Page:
Contentious Carmel projects to get further review

A proposed town-house community on Carmel’s north side and a controversial commercial development in a planned near-west side neighborhood were advanced by the city council but will get more scrutiny later this month.

The Carmel City Council voted Monday night to forward the contentious projects to its tentatively scheduled land use committee meeting on July 29. The controversy focuses on a cluster of 15 town houses where the Monon Trail meets 146th Street and a hotly debated mixed-use project in the Jackson’s Grant community near 116th Street and Springmill Road.

“There’s a lot of angst and anxiety, as there typically are for rezones,” Council member Tim Hannon said during the meeting.

Town houses near the trail

Jon Dobosiewicz, a professional land planner with Nelson & Frankenberger, presented Carmel-based Estridge Development Management’s proposal during Monday’s meeting.

He said Estridge is requesting the city rezone a 1.26-acre property along the south side of 146th St., between the Monon Greenway and Rolling Hill Drive, to allow for 15 for-sale town houses.

If approved, the development’s four buildings would be a maximum of 2.5-stories tall when viewed from the street. The site plan has also been modified to include 30 total guest parking spaces, as well as a land-banked area to be developed into parking if more is needed.

The town houses are expected to range in cost from $400,000 to $500,000.

Several neighbors spoke against the petition for the traffic impacts it may have, specifically along the already busy 146th Street.

Continued pushback for The Village

The Village at Jackson’s Grant continues to slog through the city’s review process as neighboring residents rally to reduce its density and eliminate the project’s planned 20,000 square feet of commercial space at the corner of 116th Street and Springmill Road.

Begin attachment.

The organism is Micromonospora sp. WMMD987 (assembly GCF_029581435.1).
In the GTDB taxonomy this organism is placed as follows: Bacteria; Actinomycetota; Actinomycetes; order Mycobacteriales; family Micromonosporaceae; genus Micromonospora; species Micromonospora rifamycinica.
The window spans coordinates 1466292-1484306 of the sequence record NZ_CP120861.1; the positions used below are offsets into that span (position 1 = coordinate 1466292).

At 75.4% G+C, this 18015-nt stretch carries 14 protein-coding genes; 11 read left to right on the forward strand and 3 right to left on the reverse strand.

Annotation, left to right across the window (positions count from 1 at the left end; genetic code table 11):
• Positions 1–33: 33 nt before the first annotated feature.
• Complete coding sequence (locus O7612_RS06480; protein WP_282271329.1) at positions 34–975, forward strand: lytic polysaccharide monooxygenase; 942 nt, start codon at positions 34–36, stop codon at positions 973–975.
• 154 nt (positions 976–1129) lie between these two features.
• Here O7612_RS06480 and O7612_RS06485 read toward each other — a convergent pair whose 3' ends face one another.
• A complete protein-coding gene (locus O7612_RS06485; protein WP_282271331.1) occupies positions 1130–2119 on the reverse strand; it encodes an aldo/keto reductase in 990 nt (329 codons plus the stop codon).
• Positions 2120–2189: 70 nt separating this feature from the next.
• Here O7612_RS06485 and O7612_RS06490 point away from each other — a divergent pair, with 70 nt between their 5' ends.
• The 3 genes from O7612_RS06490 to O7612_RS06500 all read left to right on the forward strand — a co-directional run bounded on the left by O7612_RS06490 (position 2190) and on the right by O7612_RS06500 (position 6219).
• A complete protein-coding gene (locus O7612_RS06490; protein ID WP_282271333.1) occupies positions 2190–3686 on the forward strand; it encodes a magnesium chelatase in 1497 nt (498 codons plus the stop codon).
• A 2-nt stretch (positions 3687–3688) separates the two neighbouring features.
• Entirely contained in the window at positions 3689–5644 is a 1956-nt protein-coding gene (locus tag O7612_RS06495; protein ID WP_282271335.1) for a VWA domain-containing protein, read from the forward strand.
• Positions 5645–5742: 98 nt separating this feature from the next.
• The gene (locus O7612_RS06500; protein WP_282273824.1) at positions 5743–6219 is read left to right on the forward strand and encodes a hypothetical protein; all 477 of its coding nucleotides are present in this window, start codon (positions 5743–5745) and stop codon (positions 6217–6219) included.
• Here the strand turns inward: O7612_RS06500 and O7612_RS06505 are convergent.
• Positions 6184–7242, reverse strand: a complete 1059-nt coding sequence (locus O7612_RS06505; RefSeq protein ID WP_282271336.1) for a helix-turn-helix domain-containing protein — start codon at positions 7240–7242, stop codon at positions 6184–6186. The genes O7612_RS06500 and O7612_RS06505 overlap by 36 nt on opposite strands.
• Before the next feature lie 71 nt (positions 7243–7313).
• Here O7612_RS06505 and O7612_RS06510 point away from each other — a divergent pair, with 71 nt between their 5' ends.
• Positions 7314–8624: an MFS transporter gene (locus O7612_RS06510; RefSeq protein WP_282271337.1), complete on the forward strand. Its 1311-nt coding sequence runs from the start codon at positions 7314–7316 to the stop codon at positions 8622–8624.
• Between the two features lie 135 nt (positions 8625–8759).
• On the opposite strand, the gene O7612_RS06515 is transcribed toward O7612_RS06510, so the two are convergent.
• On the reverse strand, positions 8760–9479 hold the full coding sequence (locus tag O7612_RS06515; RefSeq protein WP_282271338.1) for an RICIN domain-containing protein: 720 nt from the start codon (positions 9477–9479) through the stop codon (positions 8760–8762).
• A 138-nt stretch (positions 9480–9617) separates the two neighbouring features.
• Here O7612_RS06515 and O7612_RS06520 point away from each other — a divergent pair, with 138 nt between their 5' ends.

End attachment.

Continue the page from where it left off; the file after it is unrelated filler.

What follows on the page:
Toledo, Ohio-based Republic Development has heard from hundreds of residents that have voiced their concerns about the project through in-person testimony, emails and an online petition.

Republic’s attorney said neighbors have been on high alert since hearing about an even more intense project that could have been proposed by another developer. “This started about a year and a half ago when the property owner reached out to Republic to let them know they were in discussions with another developer that had a different idea for developing the property, one that was a much more intense use than what Republic’s proposal is,” Steve Hardin, an attorney with Faegre Drinker Biddle & Reath representing Republic, said.

The Village, as proposed, would feature 19 single-family homes with an average price of $700,000. Also, depending on whether the contentious 20,000-square feet of commercial space is approved, the project could feature up to 55 town houses with an average price of $575,000 or as many as 70 town houses if the neighborhood commercial node is nixed.

Hardin said Republic has made commitments to limit commercial users to no more than 5,000 square feet apiece. Those tenants will also be restricted on their hours of operation and noise levels so as not to negatively affect the neighborhood.

Plans say the commercial space could include neighborhood services or professional office uses such as a coffee shop, art gallery, deli, daycare or fitness facility, or a co-working space.